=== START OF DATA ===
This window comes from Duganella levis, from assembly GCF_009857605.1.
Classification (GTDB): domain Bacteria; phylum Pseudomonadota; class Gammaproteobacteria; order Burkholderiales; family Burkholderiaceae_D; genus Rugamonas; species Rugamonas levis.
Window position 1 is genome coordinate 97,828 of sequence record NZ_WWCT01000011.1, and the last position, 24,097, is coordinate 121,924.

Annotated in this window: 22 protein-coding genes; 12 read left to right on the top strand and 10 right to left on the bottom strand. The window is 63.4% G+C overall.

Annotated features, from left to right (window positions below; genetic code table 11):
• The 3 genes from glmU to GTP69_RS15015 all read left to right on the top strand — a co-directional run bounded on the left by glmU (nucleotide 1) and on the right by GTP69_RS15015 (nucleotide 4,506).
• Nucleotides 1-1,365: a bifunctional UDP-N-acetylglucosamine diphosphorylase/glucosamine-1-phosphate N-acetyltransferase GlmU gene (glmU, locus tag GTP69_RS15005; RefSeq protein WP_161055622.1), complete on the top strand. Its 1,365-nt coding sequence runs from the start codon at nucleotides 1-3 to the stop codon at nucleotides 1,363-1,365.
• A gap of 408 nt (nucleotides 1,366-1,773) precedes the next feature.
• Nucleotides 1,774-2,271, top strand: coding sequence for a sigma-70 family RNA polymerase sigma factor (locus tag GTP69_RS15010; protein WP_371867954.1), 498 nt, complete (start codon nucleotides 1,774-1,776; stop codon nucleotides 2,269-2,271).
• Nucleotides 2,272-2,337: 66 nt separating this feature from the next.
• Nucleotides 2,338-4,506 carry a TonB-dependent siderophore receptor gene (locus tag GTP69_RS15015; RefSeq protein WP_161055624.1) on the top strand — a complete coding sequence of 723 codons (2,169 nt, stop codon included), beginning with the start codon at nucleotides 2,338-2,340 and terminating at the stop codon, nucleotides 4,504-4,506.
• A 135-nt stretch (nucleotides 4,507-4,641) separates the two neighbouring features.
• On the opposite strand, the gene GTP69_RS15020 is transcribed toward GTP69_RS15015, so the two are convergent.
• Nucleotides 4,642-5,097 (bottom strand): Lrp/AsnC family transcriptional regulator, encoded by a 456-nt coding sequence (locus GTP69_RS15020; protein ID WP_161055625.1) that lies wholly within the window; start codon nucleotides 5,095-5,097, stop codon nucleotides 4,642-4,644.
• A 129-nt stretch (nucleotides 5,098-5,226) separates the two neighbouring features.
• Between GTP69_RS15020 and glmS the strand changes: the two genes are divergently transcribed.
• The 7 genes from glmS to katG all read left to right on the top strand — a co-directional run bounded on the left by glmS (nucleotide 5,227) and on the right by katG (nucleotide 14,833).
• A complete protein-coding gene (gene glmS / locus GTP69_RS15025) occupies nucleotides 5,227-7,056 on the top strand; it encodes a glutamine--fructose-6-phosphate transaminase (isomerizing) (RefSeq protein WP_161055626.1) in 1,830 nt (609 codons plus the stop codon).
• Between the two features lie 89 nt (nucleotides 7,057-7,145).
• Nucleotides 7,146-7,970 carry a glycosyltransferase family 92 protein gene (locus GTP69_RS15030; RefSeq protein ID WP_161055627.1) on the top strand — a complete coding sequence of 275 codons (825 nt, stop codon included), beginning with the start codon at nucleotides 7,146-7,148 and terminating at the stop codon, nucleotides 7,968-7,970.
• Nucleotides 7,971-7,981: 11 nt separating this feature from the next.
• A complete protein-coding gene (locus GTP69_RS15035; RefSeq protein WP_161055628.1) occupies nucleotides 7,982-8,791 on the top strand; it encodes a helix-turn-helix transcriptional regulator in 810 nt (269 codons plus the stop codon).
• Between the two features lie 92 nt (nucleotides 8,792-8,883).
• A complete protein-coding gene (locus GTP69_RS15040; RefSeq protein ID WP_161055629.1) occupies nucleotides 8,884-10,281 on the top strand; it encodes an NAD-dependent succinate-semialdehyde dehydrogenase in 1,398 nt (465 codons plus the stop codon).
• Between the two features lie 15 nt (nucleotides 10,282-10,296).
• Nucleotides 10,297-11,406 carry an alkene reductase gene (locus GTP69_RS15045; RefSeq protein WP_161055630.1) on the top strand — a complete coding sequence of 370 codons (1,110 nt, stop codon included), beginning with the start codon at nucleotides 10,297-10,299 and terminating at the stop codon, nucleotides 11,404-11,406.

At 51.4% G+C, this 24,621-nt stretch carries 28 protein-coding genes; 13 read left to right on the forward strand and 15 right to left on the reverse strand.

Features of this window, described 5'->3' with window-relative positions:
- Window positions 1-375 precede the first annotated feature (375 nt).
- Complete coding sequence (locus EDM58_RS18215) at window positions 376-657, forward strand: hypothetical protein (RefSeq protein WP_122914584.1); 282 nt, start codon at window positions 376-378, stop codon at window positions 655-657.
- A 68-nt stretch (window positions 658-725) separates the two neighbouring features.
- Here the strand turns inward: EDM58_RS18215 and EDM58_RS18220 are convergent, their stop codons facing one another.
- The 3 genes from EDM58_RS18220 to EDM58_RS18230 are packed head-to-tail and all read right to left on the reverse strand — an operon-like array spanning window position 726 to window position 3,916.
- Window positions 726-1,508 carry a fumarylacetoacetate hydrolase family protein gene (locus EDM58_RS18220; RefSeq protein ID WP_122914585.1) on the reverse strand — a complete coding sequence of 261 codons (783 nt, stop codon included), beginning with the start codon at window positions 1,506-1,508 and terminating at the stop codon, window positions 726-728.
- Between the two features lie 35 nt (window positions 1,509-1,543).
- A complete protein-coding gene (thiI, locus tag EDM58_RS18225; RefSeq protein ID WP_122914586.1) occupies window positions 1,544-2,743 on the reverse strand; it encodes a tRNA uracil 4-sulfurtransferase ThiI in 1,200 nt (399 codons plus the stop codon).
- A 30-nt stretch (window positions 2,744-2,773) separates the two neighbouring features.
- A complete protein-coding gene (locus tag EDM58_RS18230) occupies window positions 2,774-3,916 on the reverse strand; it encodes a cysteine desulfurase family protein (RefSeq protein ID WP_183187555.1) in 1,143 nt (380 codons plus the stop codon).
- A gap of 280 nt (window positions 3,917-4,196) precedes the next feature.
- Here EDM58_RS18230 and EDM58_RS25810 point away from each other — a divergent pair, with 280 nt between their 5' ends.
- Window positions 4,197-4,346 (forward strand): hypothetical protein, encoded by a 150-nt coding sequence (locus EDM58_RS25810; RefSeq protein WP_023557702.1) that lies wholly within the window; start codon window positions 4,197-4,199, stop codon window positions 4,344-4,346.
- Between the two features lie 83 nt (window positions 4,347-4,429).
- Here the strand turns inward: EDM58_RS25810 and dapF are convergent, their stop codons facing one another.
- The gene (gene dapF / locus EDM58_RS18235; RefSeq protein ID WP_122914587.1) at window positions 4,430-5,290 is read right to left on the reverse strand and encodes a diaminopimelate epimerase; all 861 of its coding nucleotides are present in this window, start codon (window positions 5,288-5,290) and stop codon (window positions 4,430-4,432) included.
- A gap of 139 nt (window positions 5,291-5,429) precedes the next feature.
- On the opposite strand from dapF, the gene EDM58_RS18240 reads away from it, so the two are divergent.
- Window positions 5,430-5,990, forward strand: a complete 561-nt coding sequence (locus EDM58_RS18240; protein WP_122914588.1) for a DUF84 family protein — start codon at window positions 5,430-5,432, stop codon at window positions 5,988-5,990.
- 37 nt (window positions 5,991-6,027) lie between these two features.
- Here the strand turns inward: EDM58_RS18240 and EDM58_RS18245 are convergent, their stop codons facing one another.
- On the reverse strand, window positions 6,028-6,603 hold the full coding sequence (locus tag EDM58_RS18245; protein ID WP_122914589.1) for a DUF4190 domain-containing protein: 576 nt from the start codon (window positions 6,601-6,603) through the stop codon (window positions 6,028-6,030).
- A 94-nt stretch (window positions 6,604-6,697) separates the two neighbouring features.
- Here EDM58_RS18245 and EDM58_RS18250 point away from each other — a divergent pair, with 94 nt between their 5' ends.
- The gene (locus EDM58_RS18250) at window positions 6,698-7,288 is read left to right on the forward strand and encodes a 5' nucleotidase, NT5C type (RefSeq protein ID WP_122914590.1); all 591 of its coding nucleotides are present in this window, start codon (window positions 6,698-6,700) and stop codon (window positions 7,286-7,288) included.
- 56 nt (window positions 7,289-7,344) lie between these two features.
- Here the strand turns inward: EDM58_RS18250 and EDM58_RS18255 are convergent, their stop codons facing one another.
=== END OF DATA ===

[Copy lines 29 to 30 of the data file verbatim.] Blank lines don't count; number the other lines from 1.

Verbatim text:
- Window positions 1-375 precede the first annotated feature (375 nt).
- Complete coding sequence (locus EDM58_RS18215) at window positions 376-657, forward strand: hypothetical protein (RefSeq protein WP_122914584.1); 282 nt, start codon at window positions 376-378, stop codon at window positions 655-657.